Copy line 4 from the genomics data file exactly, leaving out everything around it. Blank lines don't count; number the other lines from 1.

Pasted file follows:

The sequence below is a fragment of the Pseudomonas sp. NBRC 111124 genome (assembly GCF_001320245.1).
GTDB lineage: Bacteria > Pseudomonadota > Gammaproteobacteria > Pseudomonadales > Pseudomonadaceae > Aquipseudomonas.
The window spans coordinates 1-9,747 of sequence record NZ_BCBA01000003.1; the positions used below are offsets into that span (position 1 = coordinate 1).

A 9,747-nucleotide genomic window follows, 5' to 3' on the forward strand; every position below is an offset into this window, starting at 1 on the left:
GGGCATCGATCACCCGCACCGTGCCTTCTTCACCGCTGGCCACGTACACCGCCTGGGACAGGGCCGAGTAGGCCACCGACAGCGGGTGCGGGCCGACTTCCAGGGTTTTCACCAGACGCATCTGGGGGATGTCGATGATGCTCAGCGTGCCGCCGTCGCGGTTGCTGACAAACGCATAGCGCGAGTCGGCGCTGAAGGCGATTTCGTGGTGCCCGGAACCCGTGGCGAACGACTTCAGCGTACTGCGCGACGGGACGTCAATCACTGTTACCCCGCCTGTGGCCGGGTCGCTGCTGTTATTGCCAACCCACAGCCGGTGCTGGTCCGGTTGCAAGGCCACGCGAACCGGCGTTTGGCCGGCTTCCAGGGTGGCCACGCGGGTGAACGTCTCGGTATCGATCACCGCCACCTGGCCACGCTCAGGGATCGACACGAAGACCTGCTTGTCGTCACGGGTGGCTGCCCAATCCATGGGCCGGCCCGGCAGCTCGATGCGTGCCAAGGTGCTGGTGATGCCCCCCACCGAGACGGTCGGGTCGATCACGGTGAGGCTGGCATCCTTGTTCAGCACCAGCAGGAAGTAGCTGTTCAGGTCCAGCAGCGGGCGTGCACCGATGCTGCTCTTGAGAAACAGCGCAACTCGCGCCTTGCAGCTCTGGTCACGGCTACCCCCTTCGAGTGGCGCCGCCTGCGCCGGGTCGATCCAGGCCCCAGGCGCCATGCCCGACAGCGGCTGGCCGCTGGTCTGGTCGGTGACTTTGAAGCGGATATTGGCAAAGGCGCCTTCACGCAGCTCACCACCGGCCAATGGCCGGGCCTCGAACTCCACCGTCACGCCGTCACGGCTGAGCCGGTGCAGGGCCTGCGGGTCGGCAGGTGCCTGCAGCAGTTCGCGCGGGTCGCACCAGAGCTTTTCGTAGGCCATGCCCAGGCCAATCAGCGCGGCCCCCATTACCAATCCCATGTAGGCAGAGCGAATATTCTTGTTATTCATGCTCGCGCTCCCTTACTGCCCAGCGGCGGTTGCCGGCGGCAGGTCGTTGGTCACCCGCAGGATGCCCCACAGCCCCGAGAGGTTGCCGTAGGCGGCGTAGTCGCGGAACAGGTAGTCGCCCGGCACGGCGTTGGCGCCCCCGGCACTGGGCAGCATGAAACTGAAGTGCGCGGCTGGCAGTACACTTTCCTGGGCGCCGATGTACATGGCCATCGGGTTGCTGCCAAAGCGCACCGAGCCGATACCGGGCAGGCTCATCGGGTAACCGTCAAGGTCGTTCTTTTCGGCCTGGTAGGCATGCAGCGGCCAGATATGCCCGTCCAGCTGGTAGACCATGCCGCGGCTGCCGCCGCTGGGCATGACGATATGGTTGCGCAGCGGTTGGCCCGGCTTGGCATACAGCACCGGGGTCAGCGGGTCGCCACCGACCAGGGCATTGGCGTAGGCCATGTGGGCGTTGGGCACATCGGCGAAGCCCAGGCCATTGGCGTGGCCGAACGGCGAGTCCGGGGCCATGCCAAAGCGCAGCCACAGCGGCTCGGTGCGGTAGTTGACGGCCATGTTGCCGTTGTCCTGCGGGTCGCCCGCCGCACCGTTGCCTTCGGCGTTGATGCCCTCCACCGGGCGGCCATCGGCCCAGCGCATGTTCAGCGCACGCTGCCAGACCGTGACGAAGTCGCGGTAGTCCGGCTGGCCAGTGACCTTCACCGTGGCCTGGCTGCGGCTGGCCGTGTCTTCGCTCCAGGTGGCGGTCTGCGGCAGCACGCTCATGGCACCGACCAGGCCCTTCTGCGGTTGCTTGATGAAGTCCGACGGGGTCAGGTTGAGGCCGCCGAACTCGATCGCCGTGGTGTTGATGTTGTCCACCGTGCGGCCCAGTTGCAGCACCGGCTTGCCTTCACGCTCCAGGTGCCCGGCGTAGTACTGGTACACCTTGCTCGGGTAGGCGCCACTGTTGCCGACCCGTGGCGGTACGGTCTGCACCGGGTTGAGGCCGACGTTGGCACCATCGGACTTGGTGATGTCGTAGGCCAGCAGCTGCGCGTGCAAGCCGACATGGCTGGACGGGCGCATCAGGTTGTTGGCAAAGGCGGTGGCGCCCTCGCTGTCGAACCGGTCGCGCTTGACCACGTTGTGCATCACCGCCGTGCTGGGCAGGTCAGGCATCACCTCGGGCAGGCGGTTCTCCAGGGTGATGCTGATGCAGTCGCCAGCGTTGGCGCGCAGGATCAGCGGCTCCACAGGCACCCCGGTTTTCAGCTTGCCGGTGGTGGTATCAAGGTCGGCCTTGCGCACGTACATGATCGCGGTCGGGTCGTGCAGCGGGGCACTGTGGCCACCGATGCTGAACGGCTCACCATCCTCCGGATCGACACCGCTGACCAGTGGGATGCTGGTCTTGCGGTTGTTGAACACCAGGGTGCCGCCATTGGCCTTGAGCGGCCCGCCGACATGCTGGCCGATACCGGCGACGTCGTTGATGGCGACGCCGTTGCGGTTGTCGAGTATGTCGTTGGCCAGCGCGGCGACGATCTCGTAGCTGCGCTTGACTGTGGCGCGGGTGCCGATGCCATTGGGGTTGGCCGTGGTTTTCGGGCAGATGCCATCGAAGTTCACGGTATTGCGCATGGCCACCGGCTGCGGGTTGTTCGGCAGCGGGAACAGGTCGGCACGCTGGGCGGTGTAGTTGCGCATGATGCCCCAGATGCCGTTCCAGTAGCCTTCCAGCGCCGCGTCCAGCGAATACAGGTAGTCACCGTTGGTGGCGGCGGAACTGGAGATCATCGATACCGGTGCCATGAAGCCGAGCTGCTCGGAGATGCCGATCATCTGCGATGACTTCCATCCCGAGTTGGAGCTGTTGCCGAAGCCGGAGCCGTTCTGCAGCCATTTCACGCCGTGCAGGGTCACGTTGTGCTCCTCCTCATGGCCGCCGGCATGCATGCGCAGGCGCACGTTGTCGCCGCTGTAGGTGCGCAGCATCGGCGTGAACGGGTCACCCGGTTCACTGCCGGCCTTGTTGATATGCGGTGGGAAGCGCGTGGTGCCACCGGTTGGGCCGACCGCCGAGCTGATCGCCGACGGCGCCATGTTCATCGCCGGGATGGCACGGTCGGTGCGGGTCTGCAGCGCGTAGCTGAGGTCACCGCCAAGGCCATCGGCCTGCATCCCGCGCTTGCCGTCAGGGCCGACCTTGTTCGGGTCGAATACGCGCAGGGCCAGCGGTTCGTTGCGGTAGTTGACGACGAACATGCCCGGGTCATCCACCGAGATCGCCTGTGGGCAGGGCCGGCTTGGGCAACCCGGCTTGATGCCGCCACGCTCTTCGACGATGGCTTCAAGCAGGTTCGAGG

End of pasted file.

A 9,747-nucleotide genomic window follows, 5' to 3' on the forward strand; every position below is an offset into this window, starting at 1 on the left: